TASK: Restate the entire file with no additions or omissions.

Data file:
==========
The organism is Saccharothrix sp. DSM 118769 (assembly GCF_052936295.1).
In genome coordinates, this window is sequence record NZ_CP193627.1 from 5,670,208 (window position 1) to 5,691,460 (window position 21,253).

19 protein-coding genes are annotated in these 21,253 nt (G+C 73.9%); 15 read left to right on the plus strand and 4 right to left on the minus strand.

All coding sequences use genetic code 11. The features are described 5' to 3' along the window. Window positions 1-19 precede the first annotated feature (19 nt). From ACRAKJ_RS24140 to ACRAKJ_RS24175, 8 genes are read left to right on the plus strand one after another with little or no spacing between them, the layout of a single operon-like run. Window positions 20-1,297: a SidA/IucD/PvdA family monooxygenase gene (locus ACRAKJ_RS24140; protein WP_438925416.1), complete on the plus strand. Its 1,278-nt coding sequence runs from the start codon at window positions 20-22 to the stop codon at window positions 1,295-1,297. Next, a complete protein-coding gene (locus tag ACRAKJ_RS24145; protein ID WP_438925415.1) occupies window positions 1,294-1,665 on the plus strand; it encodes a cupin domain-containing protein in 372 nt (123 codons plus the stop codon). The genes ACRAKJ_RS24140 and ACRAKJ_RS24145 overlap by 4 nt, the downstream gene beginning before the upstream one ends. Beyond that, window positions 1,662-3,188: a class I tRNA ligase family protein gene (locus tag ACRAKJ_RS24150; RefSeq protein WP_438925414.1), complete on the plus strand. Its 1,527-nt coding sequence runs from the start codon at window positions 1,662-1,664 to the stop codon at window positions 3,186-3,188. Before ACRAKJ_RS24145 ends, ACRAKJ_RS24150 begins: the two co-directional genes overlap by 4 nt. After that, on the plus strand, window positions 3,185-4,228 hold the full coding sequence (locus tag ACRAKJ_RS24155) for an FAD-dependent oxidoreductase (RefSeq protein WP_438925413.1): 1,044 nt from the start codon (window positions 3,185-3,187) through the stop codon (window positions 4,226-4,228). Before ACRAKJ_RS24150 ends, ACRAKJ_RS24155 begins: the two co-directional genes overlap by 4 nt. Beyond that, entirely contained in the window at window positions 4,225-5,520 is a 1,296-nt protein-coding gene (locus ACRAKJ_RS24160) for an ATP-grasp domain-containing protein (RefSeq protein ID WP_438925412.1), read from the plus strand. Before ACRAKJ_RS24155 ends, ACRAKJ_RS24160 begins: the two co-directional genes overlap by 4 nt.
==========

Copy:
The organism is Saccharothrix sp. DSM 118769 (assembly GCF_052936295.1).
In genome coordinates, this window is sequence record NZ_CP193627.1 from 5,670,208 (window position 1) to 5,691,460 (window position 21,253).

19 protein-coding genes are annotated in these 21,253 nt (G+C 73.9%); 15 read left to right on the plus strand and 4 right to left on the minus strand.

All coding sequences use genetic code 11. The features are described 5' to 3' along the window. Window positions 1-19 precede the first annotated feature (19 nt). From ACRAKJ_RS24140 to ACRAKJ_RS24175, 8 genes are read left to right on the plus strand one after another with little or no spacing between them, the layout of a single operon-like run. Window positions 20-1,297: a SidA/IucD/PvdA family monooxygenase gene (locus ACRAKJ_RS24140; protein WP_438925416.1), complete on the plus strand. Its 1,278-nt coding sequence runs from the start codon at window positions 20-22 to the stop codon at window positions 1,295-1,297. Next, a complete protein-coding gene (locus tag ACRAKJ_RS24145; protein ID WP_438925415.1) occupies window positions 1,294-1,665 on the plus strand; it encodes a cupin domain-containing protein in 372 nt (123 codons plus the stop codon). The genes ACRAKJ_RS24140 and ACRAKJ_RS24145 overlap by 4 nt, the downstream gene beginning before the upstream one ends. Beyond that, window positions 1,662-3,188: a class I tRNA ligase family protein gene (locus tag ACRAKJ_RS24150; RefSeq protein WP_438925414.1), complete on the plus strand. Its 1,527-nt coding sequence runs from the start codon at window positions 1,662-1,664 to the stop codon at window positions 3,186-3,188. Before ACRAKJ_RS24145 ends, ACRAKJ_RS24150 begins: the two co-directional genes overlap by 4 nt. After that, on the plus strand, window positions 3,185-4,228 hold the full coding sequence (locus tag ACRAKJ_RS24155) for an FAD-dependent oxidoreductase (RefSeq protein WP_438925413.1): 1,044 nt from the start codon (window positions 3,185-3,187) through the stop codon (window positions 4,226-4,228). Before ACRAKJ_RS24150 ends, ACRAKJ_RS24155 begins: the two co-directional genes overlap by 4 nt. Beyond that, entirely contained in the window at window positions 4,225-5,520 is a 1,296-nt protein-coding gene (locus ACRAKJ_RS24160) for an ATP-grasp domain-containing protein (RefSeq protein ID WP_438925412.1), read from the plus strand. Before ACRAKJ_RS24155 ends, ACRAKJ_RS24160 begins: the two co-directional genes overlap by 4 nt.